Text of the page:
Photo: FaceMePLS, Flickr, CC BY
... But it's all about politics. The New York Times reported earlier this week that Democrats thought they'd found a strategy to peel away some of the oil subsidies that the federal government annually doles out to some of the world's most profitable companies. That strategy was, simply, to propose the funds be used instead to ease the federal deficit. If the GOP is so concerned about cutting spending and balancing the budget, surely they'd support reallocating the handouts to Big Oil and using the funds to help balance the budget?Nope. Here's the Times' report:
With high gas prices and rising federal deficits in the political spotlight, senior Democrats believe that tying the two together will put pressure on Senate Republicans to support the measure or face a difficult time explaining their opposition to voters whose family budgets are being strained by fuel prices.But today, it's become clear that it's going to be all but impossible to push the measure through the Senate. Top "moderate" Republicans -- and even some "moderate" Democrats -- are already saying that they'll oppose such a plan, calling it a potentially harmful increase in taxes (which is hardly true).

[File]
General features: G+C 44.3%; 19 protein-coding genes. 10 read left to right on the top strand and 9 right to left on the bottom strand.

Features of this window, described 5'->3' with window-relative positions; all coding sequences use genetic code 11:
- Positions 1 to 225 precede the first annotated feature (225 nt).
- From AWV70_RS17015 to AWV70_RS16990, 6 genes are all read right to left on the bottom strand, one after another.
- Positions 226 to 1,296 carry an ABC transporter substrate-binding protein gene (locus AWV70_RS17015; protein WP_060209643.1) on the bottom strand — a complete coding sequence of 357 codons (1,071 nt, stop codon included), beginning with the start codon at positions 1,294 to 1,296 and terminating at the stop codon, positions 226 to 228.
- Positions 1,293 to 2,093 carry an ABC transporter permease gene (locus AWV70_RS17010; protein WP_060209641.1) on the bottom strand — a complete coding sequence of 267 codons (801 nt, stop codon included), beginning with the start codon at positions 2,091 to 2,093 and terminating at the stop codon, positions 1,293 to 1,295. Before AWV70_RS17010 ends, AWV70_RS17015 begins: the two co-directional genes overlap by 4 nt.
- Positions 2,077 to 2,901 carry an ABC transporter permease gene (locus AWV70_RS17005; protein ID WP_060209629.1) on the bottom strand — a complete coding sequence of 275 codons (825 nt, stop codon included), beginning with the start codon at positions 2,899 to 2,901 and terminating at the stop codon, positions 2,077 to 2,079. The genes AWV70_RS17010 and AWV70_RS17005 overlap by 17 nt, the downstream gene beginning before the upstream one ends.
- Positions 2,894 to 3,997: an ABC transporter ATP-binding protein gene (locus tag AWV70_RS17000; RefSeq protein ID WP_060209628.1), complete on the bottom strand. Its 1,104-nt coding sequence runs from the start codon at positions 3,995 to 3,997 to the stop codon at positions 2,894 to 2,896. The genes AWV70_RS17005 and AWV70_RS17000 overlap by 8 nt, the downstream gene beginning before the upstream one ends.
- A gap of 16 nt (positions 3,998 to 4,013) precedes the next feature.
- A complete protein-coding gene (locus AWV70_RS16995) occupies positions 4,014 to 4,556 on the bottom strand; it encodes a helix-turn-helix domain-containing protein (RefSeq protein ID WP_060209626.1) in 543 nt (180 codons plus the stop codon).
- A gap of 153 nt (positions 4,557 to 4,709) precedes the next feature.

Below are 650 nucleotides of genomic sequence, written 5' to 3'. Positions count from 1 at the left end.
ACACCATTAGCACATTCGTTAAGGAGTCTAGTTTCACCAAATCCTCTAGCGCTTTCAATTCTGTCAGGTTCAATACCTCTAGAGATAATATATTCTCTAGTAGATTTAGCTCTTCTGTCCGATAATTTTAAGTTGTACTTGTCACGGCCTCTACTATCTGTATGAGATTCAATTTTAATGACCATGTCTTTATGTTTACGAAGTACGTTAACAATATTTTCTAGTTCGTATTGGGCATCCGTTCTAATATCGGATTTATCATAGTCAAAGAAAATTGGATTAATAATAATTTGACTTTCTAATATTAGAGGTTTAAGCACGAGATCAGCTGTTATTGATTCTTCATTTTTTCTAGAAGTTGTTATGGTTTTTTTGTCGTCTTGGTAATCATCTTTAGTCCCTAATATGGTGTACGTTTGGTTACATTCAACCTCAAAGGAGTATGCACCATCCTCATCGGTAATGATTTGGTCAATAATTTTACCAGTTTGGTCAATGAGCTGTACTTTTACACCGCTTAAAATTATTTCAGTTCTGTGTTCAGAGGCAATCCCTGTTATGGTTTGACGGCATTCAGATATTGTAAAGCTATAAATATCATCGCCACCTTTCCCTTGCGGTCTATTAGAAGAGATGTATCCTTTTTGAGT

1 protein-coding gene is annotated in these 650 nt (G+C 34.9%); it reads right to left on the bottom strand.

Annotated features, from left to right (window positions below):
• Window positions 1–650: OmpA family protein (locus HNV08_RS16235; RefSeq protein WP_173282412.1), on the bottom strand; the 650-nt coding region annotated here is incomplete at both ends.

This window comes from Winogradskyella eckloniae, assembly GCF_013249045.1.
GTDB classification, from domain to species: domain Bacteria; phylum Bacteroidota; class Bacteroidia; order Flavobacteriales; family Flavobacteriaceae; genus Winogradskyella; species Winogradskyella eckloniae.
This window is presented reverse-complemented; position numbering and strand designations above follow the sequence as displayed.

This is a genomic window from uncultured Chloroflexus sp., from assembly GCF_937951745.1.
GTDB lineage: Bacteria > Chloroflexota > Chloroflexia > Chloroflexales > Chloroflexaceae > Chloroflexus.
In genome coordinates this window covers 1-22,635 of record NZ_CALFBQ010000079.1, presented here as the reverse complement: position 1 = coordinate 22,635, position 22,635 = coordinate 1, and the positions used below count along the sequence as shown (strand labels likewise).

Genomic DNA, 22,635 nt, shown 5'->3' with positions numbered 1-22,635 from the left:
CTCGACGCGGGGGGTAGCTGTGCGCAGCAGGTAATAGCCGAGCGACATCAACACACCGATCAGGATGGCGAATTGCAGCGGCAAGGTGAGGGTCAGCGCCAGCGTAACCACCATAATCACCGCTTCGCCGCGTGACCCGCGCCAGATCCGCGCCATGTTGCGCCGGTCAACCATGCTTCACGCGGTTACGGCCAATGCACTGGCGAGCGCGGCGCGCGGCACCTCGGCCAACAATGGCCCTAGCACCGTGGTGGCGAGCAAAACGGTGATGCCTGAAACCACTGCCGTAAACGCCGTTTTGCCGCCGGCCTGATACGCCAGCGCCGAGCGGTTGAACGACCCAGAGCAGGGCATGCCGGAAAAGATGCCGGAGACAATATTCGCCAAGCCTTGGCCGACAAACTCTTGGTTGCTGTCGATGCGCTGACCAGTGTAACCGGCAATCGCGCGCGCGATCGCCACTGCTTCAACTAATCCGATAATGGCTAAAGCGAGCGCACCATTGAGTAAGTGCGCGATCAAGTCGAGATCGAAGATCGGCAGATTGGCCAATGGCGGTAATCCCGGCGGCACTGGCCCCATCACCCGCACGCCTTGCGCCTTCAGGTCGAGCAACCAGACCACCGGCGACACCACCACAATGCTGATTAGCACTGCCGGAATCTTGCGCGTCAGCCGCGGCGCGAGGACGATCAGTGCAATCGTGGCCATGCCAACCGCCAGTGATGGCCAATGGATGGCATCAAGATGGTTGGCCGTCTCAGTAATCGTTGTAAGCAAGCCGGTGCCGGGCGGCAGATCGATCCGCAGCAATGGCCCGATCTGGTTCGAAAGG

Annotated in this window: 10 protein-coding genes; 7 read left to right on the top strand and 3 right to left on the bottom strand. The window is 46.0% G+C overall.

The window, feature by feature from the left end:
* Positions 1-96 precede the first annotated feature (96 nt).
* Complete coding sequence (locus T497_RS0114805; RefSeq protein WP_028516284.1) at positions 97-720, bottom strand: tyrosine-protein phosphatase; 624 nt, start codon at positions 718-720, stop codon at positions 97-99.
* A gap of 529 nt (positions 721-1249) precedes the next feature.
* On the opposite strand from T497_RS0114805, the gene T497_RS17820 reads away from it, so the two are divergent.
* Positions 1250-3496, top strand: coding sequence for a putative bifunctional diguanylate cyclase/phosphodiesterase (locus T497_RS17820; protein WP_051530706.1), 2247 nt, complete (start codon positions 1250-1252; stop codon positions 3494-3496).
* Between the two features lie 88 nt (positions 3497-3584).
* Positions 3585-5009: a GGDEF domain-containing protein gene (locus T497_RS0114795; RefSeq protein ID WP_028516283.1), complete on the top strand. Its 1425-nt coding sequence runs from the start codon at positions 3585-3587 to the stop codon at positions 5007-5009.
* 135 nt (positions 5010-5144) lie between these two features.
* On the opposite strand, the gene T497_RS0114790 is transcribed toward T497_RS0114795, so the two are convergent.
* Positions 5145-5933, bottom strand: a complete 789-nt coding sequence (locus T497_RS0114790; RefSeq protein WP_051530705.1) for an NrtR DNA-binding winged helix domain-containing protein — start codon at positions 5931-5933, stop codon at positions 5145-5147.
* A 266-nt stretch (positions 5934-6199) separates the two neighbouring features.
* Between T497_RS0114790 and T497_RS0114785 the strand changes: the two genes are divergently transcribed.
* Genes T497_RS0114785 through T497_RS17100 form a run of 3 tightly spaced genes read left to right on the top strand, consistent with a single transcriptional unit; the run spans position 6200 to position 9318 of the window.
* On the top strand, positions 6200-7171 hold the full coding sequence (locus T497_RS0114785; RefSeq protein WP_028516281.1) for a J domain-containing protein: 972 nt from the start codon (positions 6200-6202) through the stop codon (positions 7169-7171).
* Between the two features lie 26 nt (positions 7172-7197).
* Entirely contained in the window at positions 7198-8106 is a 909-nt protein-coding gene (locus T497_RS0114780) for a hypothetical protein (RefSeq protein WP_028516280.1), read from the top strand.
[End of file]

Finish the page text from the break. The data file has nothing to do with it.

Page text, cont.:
Why? Primarily because the need to secure campaign financing and industry support -- trumps any dedication to ideological consistency. The Democrats that oppose the measure are nearly all from oil-producing states 'Tis the sad truth.
And it's not like the Democrats are noble champions of the cause or anything -- they were originally planning to use the subsidies to fund clean energy development, which would have been a worthy investment. Now, they've maneuvered the measure to try to put the GOP in a tight spot (the whole deficit-reducing strategy), but lopping of $21 billion in subsidies over ten years won't exactly change much of anything in the long run. It's a drop in the bucket. That said, it's a start -- private oil companies shouldn't be getting subsidies at all. We have better uses for taxpayer revenue.